Corneal Transplant

Corneal Transplant

During a corneal transplant, a Temple ophthalmologist removes all or part of a patient's cornea and replaces it with healthy corneal tissue from a donor.

The cornea is a dome-shaped layer that covers the pupil and iris. A healthy cornea is necessary in order to see clearly. When the cornea becomes damaged or diseased, severe vision loss can occur. A corneal transplant is a proven way to restore vision, reduce pain and fix the appearance of an abnormal cornea.

A corneal transplant is performed in the operating room and lasts about an hour. Depending on the type and severity of the corneal problem, Temple offers two surgical options:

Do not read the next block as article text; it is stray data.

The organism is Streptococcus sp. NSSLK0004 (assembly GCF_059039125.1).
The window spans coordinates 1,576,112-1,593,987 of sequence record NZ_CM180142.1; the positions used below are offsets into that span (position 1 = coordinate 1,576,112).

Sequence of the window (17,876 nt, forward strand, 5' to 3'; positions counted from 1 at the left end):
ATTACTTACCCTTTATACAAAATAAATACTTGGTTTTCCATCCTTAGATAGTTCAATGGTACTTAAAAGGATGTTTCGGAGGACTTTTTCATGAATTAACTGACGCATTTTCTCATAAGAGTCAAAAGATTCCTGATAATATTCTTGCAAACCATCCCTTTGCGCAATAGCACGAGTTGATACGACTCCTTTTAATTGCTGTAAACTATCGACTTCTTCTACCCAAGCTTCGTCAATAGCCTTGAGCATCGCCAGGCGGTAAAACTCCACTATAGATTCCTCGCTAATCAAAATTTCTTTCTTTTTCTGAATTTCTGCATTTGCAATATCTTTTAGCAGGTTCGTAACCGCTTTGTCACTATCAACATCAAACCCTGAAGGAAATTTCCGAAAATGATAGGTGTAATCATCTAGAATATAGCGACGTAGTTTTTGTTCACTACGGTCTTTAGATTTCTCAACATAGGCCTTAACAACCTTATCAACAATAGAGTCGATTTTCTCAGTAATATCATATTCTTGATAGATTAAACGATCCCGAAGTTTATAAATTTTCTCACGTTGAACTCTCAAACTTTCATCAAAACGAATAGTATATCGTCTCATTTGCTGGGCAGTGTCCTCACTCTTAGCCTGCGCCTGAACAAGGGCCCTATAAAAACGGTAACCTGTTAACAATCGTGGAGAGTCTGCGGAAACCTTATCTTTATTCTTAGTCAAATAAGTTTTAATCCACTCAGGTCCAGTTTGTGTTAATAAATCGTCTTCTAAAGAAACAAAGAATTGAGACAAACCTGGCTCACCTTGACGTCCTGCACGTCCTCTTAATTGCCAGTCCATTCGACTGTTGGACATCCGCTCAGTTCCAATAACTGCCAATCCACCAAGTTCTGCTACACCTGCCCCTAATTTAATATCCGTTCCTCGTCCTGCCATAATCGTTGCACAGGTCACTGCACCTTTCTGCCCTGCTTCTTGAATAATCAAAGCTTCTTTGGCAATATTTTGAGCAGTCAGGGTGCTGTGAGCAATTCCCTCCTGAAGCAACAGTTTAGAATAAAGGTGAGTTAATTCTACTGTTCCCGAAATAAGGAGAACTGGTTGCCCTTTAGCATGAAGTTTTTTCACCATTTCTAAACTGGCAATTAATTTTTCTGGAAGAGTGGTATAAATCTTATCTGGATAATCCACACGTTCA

• In penetrating keratoplasty (PKP), a Temple ophthalmologist cuts away the full thickness of the unhealthy cornea and replaces it with donor tissue. PKP is an ideal treatment for corneal scarring, swelling, keratoconus, or complications from prior eye surgeries.
  • In some cases, the surgeon will remove and replace only the inner layer of corneal cells. This procedure, called Descemet's Stripping Endothelial Keratoplasty (DESK), is the preferred treatment for Fuchs' Dystrophy and pseudophakic bullous keratopathy. Because the dome-shaped outer cornea is not affected, DSEK patients tend to heal and recover their vision more quickly.

To schedule an appointment with a Temple ophthalmologist, click here or call 1-800-TEMPLE-MED (1-800-836-7536).